Refraining from worry, anxiety and other negative moods and adopting a positive attitude are paramount to an orthopaedic patient\'s physical surgery outcome and recovery speed, according to a new review article published in the July 2006 issue of the Journal of the American Academy of Orthopaedic Surgeons. The article, based on a review of 29 studies of adult patients during a 15-year period (between 1990 and 2004), asserts that psychosocial factors -- the blend of psychological and social factors that potentially shape health, illness and disease -- are an important predictor of a patient\'s surgical recovery.

\"We found that the role psychosocial factors play in surgical recovery was even bigger than we expected,\" said Peter Jokl, MD, orthopaedic surgeon, professor, department of orthopaedics and rehabilitation, Yale University School of Medicine, and co-author of the article. \"Assessing a patient\'s mood and attitude may now give orthopaedic surgeons a better forecast in determining recovery.\"

In determining a patient\'s outcome, the article\'s authors developed a short series of questions and topics for the physician and patient to discuss. Questions about the existence (if any) of anxiety or depression, post-surgery expectations and level of confidence in pain management not only facilitate valuable dialogue between the patient and physician, but also create a partnership or team dynamic between the patient and the physician -- a key component of the American Academy of Orthopaedic Surgeons\' Patient-Centered Care initiative.

\"When it comes to recovery, orthopaedic surgeons often consider traditional clinical factors that influence surgical outcome -- the patient\'s age, physical health status or the degree of the injury, for example,\" said Patricia H. Rosenberger, PhD, associate research scientist in the Department of Epidemiology and Public Health at Yale University School of Medicine, and lead author of the article. \"This study went above and beyond those traditional factors and considered dynamics like stress, depression, social support, self-efficacy and positive expectations. We found that if a patient\'s mood and attitude are evaluated, orthopaedic surgeons can actually determine how a patient might physically recover and return to their normal daily activities.\"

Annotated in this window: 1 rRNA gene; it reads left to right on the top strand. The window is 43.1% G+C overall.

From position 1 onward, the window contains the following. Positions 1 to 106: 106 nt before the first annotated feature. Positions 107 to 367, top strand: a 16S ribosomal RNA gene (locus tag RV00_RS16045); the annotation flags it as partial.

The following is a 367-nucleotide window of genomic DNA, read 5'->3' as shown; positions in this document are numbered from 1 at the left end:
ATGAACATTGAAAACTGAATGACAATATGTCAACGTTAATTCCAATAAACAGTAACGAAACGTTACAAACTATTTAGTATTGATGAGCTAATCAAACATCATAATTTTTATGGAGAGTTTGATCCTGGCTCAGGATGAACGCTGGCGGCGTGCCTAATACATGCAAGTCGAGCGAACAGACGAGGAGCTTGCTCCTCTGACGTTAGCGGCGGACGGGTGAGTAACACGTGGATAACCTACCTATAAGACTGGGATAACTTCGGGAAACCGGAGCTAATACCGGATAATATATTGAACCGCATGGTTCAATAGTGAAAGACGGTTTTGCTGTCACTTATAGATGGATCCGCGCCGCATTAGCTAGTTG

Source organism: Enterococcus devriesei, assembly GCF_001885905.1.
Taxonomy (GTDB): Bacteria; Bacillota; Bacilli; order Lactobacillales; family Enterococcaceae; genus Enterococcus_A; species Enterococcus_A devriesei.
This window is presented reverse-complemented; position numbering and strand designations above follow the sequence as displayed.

According to Dr. Rosenberger, patients and physicians should recognize that recovery from surgery has many dynamics. \"Psychosocial factors play a large role in a patient\'s physical surgical outcomes, not just their quality of life,\" she said.

An orthopaedic surgeon is a physician with extensive training in the diagnosis and non-surgical as well as surgical treatment of the musculoskeletal system including bones, joints, ligaments, tendons, and nerves.

The Journal of the American Academy of Orthopaedic Surgeons (JAAOS) is a publication of the 29,000-member American Academy of Orthopaedic Surgeons ( ) or ( ), the premier not-for- profit organization that provides education programs for orthopaedic surgeons and allied health professionals, champions the interests of patients and advances the highest quality musculoskeletal health. Orthopaedic surgeons and the Academy are the authoritative sources of information for patients and the general public on musculoskeletal conditions, treatments and related issues. An advocate for improved patient care, the Academy is participating in the Bone and Joint Decade ( ) -- the global initiative in the years 2002-2011 -- to raise awareness of musculoskeletal health, stimulate research and improve people\'s quality of life.

Abstracts and full text of the monthly, peer-reviewed JAAOS are available online at

American Academy of Orthopaedic Surgeons